• Pamela Allen

Updated: Nov 20, 2020

Before starting the fun of an architecture project, it is worthwhile venture to assess all the costs involved in a project and the basic realities that effect cost. I like the analysis of the ‘three-legged stool.’ Scope, Quality and Cost are what each leg represents. As much as you may like to have total control of those 3 items, you need to take control of 2 of them and compromise on the third or the stool will topple.

1. Scope:

The scope is what you need and want. Could be a new bathroom, new bedroom, or kitchen. It has to do with ‘square footage’ of an existing, as an addition or new construction.

2. Quality:

This has to do with materials that you plan to use on your project. Are you going to go with wood or vinyl windows? P-lam or stone counters? There is significant cost difference in material and brands. Always good to consider warranties too.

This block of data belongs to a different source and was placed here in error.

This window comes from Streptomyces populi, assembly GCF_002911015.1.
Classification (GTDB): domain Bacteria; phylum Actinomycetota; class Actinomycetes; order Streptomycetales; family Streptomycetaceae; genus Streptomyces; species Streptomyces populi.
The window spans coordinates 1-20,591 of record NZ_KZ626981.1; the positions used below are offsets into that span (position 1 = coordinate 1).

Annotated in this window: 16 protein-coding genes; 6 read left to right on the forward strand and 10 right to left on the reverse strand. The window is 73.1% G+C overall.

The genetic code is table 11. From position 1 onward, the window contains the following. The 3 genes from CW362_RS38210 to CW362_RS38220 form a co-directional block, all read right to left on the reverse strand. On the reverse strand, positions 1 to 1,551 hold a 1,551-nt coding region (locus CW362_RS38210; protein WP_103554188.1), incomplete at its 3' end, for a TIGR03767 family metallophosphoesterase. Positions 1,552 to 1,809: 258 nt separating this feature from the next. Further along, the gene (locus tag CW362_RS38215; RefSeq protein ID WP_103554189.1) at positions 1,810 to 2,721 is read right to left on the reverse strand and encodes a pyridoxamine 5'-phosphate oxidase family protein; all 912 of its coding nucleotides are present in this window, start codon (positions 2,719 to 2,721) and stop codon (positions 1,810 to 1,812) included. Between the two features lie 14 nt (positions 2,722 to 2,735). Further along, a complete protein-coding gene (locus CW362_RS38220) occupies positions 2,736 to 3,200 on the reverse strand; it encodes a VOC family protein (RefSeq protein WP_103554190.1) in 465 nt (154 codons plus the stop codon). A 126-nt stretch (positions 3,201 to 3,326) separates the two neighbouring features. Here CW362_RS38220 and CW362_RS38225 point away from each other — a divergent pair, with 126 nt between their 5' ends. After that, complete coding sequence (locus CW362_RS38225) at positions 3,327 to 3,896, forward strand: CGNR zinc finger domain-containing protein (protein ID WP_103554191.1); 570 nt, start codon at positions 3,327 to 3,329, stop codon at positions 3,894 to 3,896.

3. Cost: This includes hard costs (labor, contractor overhead and profit) Soft costs that includes permits, design team fees and taxes. Another cost includes direct purchase costs this includes appliances or furniture that needs to be purchased. Also, would include cost of renting while your house is under construction. Contingency cost also should be factored in, which is about 5-10%. This is unexpected costs that occur during construction. An example might be discovering something like dry rot in area when wall or attics are opened.

Balancing budget and dreams need to be looked at before you get started to keep the stress level at bay!